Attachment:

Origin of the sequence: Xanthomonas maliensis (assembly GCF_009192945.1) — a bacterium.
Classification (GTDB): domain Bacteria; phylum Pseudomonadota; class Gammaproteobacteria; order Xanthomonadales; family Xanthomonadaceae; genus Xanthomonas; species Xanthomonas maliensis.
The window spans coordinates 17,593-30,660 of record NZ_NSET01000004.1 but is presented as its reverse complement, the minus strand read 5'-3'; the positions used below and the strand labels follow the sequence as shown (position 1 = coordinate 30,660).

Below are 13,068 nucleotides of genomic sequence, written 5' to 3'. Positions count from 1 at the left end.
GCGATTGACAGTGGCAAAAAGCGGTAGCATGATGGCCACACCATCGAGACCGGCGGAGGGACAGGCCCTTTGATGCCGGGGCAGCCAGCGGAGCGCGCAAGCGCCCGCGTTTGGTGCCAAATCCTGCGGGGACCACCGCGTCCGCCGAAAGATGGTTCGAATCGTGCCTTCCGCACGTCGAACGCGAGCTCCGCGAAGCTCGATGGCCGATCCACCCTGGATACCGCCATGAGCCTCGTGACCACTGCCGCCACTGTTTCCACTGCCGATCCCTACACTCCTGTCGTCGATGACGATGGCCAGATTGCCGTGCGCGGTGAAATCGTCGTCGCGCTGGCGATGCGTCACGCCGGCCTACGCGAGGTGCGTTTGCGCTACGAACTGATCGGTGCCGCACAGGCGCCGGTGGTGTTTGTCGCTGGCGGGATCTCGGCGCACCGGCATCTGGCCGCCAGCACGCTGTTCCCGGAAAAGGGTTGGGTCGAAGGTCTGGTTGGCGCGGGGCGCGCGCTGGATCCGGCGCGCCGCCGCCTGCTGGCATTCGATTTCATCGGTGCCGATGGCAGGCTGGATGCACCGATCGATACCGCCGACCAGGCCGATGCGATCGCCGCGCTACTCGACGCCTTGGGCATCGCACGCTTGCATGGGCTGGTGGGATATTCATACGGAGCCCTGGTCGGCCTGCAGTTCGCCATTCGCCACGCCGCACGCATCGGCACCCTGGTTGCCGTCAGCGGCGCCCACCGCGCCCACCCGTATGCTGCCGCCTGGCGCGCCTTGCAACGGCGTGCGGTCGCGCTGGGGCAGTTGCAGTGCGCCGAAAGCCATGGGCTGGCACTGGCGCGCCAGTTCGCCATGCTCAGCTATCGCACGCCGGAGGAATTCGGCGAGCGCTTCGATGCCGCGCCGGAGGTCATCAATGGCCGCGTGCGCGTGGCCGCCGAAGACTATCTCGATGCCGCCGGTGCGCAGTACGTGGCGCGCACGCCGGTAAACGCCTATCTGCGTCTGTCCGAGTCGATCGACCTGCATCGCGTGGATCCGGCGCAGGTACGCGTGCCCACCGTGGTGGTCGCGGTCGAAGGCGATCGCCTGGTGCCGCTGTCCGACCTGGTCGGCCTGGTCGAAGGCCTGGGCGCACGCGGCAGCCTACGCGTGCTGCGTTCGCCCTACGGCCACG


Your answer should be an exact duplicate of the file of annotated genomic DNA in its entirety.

Origin of the sequence: Xanthomonas maliensis (assembly GCF_009192945.1) — a bacterium.
Classification (GTDB): domain Bacteria; phylum Pseudomonadota; class Gammaproteobacteria; order Xanthomonadales; family Xanthomonadaceae; genus Xanthomonas; species Xanthomonas maliensis.
The window spans coordinates 17,593-30,660 of record NZ_NSET01000004.1 but is presented as its reverse complement, the minus strand read 5'-3'; the positions used below and the strand labels follow the sequence as shown (position 1 = coordinate 30,660).

Below are 13,068 nucleotides of genomic sequence, written 5' to 3'. Positions count from 1 at the left end.
GCGATTGACAGTGGCAAAAAGCGGTAGCATGATGGCCACACCATCGAGACCGGCGGAGGGACAGGCCCTTTGATGCCGGGGCAGCCAGCGGAGCGCGCAAGCGCCCGCGTTTGGTGCCAAATCCTGCGGGGACCACCGCGTCCGCCGAAAGATGGTTCGAATCGTGCCTTCCGCACGTCGAACGCGAGCTCCGCGAAGCTCGATGGCCGATCCACCCTGGATACCGCCATGAGCCTCGTGACCACTGCCGCCACTGTTTCCACTGCCGATCCCTACACTCCTGTCGTCGATGACGATGGCCAGATTGCCGTGCGCGGTGAAATCGTCGTCGCGCTGGCGATGCGTCACGCCGGCCTACGCGAGGTGCGTTTGCGCTACGAACTGATCGGTGCCGCACAGGCGCCGGTGGTGTTTGTCGCTGGCGGGATCTCGGCGCACCGGCATCTGGCCGCCAGCACGCTGTTCCCGGAAAAGGGTTGGGTCGAAGGTCTGGTTGGCGCGGGGCGCGCGCTGGATCCGGCGCGCCGCCGCCTGCTGGCATTCGATTTCATCGGTGCCGATGGCAGGCTGGATGCACCGATCGATACCGCCGACCAGGCCGATGCGATCGCCGCGCTACTCGACGCCTTGGGCATCGCACGCTTGCATGGGCTGGTGGGATATTCATACGGAGCCCTGGTCGGCCTGCAGTTCGCCATTCGCCACGCCGCACGCATCGGCACCCTGGTTGCCGTCAGCGGCGCCCACCGCGCCCACCCGTATGCTGCCGCCTGGCGCGCCTTGCAACGGCGTGCGGTCGCGCTGGGGCAGTTGCAGTGCGCCGAAAGCCATGGGCTGGCACTGGCGCGCCAGTTCGCCATGCTCAGCTATCGCACGCCGGAGGAATTCGGCGAGCGCTTCGATGCCGCGCCGGAGGTCATCAATGGCCGCGTGCGCGTGGCCGCCGAAGACTATCTCGATGCCGCCGGTGCGCAGTACGTGGCGCGCACGCCGGTAAACGCCTATCTGCGTCTGTCCGAGTCGATCGACCTGCATCGCGTGGATCCGGCGCAGGTACGCGTGCCCACCGTGGTGGTCGCGGTCGAAGGCGATCGCCTGGTGCCGCTGTCCGACCTGGTCGGCCTGGTCGAAGGCCTGGGCGCACGCGGCAGCCTACGCGTGCTGCGTTCGCCCTACGGCCACG